EY and technology: Embedding AI and moving beyond trust

Taking AI further

EY’s “six habits” study provides detailed information and assessments of digital transformation leaders’ best practices as well as “actions for the boardroom,” such as “create a culture of continuous learning” and “embed innovation with corporate governance.” In previewing the study, TBR noted that the recommendations for boards to consider when accelerating AI — “assess the current state,” “integrate AI into core” and “measure AI benefits” — perfectly mirror EY’s own consulting offerings around AI. In discussing AI further, Higgins and Little explained that the firm has been applying AI when making its own financial forecasting and HR management decisions, providing additional insights into how different solutions could be rolled out to clients. Little made explicit that the firm would “build AI into every solution we have,” laying down a clear marker of the firm’s bet on emerging technologies. The firm has been trying to move away from the historical consulting and systems integration approach of putting many people on projects and would instead be adopting more agile sprint methodologies, automation and AI. A concerted effort to embed AI both internally and in every solution built for clients echoes TBR’s November 2019 Digital Transformation Insights Report: Emerging Technology, which noted that, “to capitalize on the cost savings generated by AI, vendors must shift their value proposition toward navigating clients’ technical and business change management obstacles to implement solutions, a strategy requiring continued investment in consulting expertise.”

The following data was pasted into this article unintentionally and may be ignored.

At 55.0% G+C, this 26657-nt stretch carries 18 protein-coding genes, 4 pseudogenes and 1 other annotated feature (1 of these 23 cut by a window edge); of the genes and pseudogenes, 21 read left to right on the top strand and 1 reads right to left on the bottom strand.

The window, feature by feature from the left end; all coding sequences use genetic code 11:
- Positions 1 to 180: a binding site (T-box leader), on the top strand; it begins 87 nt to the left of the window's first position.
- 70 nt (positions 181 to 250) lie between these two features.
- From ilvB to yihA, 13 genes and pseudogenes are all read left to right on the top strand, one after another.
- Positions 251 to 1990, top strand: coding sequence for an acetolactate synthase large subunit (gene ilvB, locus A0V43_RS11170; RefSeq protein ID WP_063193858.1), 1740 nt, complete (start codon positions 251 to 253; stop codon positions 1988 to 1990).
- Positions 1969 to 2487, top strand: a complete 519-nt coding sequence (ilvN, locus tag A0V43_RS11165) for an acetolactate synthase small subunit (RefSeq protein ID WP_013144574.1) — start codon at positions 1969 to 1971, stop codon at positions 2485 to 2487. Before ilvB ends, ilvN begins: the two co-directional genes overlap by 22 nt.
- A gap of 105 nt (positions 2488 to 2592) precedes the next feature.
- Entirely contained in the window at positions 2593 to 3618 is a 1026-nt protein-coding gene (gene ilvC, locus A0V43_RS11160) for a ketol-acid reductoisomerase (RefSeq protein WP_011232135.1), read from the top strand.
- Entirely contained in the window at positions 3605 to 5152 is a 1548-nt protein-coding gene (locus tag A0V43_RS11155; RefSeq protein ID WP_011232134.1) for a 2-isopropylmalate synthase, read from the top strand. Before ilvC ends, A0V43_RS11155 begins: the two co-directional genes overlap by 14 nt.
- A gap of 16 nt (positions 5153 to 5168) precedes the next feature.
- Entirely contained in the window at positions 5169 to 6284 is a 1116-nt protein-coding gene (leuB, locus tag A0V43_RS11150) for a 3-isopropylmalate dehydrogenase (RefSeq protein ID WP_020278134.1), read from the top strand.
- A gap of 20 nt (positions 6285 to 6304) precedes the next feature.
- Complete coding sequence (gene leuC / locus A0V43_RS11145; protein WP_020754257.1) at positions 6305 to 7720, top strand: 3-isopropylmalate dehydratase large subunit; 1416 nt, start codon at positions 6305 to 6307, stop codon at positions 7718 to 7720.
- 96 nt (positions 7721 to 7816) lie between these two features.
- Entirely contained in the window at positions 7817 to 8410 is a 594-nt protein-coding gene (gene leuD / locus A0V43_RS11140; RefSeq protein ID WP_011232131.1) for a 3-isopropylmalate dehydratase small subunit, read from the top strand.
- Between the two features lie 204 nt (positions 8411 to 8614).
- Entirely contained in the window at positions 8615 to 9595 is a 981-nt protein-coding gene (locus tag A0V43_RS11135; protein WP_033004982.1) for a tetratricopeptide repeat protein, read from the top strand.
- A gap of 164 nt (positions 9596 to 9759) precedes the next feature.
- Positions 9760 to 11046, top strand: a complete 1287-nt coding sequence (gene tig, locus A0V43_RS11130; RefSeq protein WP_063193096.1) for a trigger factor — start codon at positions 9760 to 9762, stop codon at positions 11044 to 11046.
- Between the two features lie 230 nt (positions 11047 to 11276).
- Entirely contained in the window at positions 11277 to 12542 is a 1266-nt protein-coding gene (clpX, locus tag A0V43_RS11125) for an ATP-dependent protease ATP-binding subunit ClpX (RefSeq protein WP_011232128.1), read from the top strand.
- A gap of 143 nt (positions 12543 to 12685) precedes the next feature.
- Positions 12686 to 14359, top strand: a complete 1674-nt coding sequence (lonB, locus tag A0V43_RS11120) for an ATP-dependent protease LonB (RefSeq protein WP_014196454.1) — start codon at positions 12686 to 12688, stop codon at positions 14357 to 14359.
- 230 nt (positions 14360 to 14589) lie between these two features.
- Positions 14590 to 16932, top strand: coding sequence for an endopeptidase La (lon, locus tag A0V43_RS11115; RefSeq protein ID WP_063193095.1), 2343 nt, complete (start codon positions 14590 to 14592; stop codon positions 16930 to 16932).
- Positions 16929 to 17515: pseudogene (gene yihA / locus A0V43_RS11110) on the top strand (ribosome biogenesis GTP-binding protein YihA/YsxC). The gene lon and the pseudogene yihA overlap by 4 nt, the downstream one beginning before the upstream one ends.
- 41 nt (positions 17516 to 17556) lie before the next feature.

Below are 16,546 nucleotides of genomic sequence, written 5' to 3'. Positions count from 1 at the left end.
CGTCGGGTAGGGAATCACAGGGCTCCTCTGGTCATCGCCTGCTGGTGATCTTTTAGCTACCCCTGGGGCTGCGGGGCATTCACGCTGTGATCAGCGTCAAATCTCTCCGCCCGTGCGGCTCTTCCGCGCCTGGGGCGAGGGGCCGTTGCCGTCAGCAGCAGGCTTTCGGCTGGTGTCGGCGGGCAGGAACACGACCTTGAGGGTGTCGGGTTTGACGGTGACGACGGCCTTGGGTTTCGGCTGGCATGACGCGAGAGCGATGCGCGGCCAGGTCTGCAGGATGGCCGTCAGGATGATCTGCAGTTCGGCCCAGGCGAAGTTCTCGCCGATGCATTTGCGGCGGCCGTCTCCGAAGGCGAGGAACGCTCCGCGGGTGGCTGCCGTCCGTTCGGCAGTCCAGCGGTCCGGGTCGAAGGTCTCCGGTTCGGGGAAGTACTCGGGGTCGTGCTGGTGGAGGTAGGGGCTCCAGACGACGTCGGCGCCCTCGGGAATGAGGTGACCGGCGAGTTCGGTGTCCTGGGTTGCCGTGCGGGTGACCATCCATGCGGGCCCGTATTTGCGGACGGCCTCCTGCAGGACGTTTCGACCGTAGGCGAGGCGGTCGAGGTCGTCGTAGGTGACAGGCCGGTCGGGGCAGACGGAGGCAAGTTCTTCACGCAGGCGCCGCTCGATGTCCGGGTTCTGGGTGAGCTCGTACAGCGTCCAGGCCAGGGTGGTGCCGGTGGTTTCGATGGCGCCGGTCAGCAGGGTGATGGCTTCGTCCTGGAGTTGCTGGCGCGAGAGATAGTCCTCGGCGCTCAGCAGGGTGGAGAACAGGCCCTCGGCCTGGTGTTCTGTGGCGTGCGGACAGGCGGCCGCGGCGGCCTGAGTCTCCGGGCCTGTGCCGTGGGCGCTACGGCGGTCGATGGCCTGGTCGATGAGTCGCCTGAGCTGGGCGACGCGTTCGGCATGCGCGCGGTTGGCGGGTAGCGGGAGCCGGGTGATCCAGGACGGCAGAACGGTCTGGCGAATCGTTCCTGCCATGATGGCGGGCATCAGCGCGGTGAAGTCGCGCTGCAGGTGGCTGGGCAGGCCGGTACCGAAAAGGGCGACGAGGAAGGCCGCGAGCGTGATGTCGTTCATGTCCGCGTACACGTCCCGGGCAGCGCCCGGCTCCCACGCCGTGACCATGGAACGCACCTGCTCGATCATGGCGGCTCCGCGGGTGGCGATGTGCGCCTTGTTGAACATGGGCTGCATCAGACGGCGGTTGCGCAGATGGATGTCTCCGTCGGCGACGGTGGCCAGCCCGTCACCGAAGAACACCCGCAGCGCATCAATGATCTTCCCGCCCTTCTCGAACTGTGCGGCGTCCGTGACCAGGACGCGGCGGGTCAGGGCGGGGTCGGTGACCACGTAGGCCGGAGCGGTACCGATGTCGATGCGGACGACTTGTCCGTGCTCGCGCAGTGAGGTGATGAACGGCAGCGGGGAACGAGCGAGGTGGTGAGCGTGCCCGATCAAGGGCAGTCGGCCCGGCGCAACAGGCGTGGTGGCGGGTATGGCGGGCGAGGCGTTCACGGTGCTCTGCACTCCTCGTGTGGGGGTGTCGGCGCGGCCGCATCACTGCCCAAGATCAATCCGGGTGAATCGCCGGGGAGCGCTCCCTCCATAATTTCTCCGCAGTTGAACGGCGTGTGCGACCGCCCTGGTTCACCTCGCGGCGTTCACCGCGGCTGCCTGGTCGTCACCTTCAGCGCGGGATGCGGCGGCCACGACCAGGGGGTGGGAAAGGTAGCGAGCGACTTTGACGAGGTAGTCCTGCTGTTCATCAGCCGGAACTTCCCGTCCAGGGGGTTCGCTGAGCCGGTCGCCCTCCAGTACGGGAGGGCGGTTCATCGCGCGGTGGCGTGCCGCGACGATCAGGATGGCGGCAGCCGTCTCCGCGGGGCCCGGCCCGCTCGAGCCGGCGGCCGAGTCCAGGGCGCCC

Building better ecosystems

In discussing changes to the partnering ecosystem for all consultancies and IT services vendors, TBR has emphasized the need for re-evaluation and constant management of alliances, particularly as the technology vendors themselves change their own partnering models and go-to-market approaches. EY has stepped ahead of this change, recognizing the firm needed to evolve its traditional partner program into strategic ecosystem management.

In February EY released a new study on the “six habits of digital transformation leaders,” based on a survey of global CEOs and board members. TBR spoke with Jim Little, EY’s global Microsoft Alliance lead and EY Americas Technology Strategy lead, and Dan Higgins, EY’s global Technology Consulting leader, to gain additional insights and comments on the study, as well as to understand how the firm has shifted its internal operations and strategy around technology. TBR has attended multiple EY events in the last few years, including those geared specifically toward highlighting the firm’s technology practice. Based on those events and the March 2020 discussions with Little and Higgins, TBR believes EY has substantially changed its approach to technology consulting, from enabled to embedded and scalable, which will increasingly expand the firm’s opportunities with global clients, potentially at the expense of traditionally more technology-centric competitors, such as Accenture (NYSE: ACN) and Deloitte. Little and Higgins explained that EY fully intended to embrace a new strategy around technology, with solutions designed for reach and scale, a brand seeking to move beyond trust, and an ecosystem managed to “create real outcomes” for clients.